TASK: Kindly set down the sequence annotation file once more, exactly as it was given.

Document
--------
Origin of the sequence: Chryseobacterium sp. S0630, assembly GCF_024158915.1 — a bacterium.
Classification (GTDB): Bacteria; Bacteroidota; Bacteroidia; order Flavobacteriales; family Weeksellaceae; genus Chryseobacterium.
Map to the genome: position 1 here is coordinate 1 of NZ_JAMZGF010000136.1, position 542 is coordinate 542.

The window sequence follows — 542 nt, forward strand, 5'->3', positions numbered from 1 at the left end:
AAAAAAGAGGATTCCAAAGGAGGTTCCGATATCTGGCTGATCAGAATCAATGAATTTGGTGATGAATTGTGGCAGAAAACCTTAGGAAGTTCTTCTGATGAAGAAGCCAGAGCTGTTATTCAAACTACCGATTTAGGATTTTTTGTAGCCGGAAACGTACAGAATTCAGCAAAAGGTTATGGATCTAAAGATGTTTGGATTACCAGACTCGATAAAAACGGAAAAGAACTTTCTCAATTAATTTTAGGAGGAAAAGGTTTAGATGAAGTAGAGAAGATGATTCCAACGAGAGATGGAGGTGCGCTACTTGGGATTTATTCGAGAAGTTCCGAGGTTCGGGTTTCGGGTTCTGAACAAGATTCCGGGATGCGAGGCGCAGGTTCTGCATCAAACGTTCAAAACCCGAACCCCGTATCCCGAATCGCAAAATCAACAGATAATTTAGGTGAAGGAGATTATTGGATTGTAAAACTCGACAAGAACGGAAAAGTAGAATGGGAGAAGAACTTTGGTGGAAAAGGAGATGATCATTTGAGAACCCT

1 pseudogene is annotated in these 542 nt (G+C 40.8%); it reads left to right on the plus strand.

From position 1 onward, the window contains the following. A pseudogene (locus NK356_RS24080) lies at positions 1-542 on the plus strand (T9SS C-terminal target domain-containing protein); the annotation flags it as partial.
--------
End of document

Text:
Origin of the sequence: Chryseobacterium sp. S0630, assembly GCF_024158915.1 — a bacterium.
Classification (GTDB): Bacteria; Bacteroidota; Bacteroidia; order Flavobacteriales; family Weeksellaceae; genus Chryseobacterium.
Map to the genome: position 1 here is coordinate 1 of NZ_JAMZGF010000136.1, position 542 is coordinate 542.

The window sequence follows — 542 nt, forward strand, 5'->3', positions numbered from 1 at the left end:
AAAAAAGAGGATTCCAAAGGAGGTTCCGATATCTGGCTGATCAGAATCAATGAATTTGGTGATGAATTGTGGCAGAAAACCTTAGGAAGTTCTTCTGATGAAGAAGCCAGAGCTGTTATTCAAACTACCGATTTAGGATTTTTTGTAGCCGGAAACGTACAGAATTCAGCAAAAGGTTATGGATCTAAAGATGTTTGGATTACCAGACTCGATAAAAACGGAAAAGAACTTTCTCAATTAATTTTAGGAGGAAAAGGTTTAGATGAAGTAGAGAAGATGATTCCAACGAGAGATGGAGGTGCGCTACTTGGGATTTATTCGAGAAGTTCCGAGGTTCGGGTTTCGGGTTCTGAACAAGATTCCGGGATGCGAGGCGCAGGTTCTGCATCAAACGTTCAAAACCCGAACCCCGTATCCCGAATCGCAAAATCAACAGATAATTTAGGTGAAGGAGATTATTGGATTGTAAAACTCGACAAGAACGGAAAAGTAGAATGGGAGAAGAACTTTGGTGGAAAAGGAGATGATCATTTGAGAACCCT

1 pseudogene is annotated in these 542 nt (G+C 40.8%); it reads left to right on the plus strand.

From position 1 onward, the window contains the following. A pseudogene (locus NK356_RS24080) lies at positions 1-542 on the plus strand (T9SS C-terminal target domain-containing protein); the annotation flags it as partial.